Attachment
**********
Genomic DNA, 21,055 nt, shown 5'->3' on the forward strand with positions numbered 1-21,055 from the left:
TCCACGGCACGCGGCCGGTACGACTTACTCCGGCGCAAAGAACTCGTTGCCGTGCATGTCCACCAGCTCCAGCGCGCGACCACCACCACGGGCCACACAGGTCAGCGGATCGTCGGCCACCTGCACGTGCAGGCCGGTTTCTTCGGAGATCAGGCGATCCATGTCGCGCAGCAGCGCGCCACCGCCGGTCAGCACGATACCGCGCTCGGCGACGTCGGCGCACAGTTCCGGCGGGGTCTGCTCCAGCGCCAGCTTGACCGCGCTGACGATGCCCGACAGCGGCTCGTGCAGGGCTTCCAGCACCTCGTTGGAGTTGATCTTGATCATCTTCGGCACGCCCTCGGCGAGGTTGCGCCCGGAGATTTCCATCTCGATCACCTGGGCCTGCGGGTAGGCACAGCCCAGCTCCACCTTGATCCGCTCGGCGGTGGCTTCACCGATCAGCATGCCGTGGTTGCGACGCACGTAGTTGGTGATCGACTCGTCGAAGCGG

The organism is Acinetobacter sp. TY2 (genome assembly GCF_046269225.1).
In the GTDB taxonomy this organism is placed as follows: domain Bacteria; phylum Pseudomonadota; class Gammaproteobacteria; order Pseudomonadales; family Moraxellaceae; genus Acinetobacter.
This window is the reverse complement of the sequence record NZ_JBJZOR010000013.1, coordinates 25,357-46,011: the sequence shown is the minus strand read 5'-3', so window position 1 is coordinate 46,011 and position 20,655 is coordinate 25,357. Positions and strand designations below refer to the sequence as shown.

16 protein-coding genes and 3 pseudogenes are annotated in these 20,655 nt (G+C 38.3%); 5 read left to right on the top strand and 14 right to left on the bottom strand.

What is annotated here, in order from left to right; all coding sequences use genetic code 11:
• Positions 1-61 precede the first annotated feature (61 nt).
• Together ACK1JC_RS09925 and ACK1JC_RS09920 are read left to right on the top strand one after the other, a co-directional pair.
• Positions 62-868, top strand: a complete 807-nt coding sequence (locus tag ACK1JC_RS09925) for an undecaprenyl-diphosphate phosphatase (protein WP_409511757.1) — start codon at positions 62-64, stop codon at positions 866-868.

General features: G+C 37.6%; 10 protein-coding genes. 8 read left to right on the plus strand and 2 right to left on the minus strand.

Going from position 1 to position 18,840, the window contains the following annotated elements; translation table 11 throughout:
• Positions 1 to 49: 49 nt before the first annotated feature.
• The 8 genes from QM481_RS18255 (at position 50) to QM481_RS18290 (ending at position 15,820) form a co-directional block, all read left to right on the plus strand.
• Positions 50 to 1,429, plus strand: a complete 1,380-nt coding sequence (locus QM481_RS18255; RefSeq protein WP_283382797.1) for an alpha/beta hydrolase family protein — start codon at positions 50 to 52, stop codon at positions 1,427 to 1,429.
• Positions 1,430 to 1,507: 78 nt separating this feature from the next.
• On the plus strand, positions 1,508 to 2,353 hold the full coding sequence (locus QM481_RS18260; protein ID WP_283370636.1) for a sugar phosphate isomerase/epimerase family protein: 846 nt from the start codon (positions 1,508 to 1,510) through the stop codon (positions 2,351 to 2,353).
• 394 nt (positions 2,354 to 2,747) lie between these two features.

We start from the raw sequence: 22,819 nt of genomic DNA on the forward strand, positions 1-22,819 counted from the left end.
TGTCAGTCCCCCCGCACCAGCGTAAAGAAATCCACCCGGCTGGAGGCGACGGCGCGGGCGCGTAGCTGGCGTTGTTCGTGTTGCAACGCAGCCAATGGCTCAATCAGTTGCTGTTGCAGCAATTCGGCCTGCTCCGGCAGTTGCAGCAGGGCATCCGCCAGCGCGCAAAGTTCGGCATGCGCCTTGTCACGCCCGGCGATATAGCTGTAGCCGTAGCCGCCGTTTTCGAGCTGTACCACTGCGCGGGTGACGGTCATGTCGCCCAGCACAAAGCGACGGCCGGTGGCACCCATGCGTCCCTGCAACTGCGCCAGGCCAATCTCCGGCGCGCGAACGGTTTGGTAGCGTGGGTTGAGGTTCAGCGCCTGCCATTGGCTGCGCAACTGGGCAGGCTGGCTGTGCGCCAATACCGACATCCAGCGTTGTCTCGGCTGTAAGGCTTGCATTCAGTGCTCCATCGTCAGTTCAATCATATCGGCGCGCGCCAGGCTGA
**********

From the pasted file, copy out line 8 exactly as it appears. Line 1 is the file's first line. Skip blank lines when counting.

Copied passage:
• Positions 1-61 precede the first annotated feature (61 nt).